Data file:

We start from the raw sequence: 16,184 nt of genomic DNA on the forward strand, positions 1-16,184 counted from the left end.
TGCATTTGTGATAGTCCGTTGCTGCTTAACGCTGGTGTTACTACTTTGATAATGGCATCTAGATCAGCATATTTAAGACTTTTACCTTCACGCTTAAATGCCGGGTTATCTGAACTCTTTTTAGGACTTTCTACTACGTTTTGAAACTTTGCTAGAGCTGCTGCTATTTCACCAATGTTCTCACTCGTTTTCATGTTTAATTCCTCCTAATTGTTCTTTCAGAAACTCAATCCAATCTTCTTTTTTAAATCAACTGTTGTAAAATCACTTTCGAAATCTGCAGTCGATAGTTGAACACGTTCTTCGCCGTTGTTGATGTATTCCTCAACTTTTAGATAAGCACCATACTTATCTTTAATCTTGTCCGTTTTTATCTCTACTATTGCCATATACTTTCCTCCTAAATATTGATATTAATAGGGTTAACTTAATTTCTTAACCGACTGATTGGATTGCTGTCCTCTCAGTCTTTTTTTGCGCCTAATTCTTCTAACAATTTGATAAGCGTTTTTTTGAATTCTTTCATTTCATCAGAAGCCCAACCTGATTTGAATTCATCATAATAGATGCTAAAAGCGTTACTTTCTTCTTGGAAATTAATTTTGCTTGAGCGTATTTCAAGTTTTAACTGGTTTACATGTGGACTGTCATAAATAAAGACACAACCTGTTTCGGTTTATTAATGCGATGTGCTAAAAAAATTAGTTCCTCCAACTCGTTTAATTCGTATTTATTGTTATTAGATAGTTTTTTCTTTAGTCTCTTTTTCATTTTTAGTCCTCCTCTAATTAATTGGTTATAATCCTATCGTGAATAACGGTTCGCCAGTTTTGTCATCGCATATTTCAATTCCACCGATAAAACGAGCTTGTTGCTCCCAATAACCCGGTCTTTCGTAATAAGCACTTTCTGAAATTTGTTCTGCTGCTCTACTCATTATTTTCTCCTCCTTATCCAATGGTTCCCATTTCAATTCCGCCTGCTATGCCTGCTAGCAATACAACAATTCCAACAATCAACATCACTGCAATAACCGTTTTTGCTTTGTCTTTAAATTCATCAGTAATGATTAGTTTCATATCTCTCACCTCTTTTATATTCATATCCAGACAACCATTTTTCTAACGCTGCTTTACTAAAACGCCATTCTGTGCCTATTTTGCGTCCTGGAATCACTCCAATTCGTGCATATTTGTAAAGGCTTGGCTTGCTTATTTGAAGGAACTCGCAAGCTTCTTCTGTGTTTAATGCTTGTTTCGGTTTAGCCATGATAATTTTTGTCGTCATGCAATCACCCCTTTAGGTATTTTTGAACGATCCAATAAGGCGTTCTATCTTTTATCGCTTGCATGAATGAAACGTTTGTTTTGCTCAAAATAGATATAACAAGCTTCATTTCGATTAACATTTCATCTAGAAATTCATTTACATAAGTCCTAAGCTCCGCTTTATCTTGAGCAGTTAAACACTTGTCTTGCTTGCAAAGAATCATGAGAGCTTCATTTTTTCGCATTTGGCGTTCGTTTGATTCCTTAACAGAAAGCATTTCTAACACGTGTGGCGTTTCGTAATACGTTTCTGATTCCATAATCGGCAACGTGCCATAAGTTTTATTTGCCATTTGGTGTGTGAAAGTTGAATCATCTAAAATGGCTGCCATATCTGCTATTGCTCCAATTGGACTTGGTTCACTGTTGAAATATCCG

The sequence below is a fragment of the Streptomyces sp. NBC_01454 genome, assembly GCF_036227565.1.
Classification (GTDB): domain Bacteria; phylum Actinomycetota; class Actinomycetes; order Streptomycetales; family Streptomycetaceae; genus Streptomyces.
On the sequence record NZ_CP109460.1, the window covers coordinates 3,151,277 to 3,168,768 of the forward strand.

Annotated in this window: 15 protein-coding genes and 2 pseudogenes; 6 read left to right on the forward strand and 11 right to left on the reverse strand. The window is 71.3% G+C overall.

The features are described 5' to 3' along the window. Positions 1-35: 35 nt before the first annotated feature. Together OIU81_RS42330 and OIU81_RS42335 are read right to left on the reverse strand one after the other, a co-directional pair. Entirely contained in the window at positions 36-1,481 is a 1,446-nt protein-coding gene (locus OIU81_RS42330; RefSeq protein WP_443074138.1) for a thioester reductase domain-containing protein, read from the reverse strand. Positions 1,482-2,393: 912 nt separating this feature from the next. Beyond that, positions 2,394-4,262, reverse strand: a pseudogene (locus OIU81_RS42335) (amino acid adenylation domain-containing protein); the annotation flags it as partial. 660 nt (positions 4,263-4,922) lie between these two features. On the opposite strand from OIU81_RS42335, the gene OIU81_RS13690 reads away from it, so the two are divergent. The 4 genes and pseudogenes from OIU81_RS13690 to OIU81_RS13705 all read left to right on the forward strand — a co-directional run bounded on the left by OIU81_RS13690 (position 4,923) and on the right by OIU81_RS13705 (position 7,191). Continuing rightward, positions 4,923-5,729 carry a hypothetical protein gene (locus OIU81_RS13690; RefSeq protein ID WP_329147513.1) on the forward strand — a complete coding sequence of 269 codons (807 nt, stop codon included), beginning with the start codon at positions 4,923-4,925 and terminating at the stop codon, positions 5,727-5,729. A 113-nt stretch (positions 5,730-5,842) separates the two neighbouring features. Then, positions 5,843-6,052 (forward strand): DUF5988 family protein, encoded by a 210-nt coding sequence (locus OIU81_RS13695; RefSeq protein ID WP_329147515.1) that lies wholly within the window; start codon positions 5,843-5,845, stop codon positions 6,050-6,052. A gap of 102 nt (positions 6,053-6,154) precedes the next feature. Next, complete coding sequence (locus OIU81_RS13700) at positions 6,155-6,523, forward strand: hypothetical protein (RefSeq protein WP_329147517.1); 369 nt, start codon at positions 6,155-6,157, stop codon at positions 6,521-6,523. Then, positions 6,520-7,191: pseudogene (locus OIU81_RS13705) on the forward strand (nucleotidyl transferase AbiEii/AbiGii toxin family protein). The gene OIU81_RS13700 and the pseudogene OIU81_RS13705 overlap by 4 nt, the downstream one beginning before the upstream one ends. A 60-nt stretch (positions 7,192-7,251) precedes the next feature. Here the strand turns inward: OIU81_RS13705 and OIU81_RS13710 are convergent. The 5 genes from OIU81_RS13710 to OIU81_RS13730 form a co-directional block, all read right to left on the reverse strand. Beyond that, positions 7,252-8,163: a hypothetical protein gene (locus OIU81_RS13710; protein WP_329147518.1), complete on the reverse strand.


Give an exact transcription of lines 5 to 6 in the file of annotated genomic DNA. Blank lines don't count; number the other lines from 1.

On the sequence record NZ_CP109460.1, the window covers coordinates 3,151,277 to 3,168,768 of the forward strand.

Annotated in this window: 15 protein-coding genes and 2 pseudogenes; 6 read left to right on the forward strand and 11 right to left on the reverse strand. The window is 71.3% G+C overall.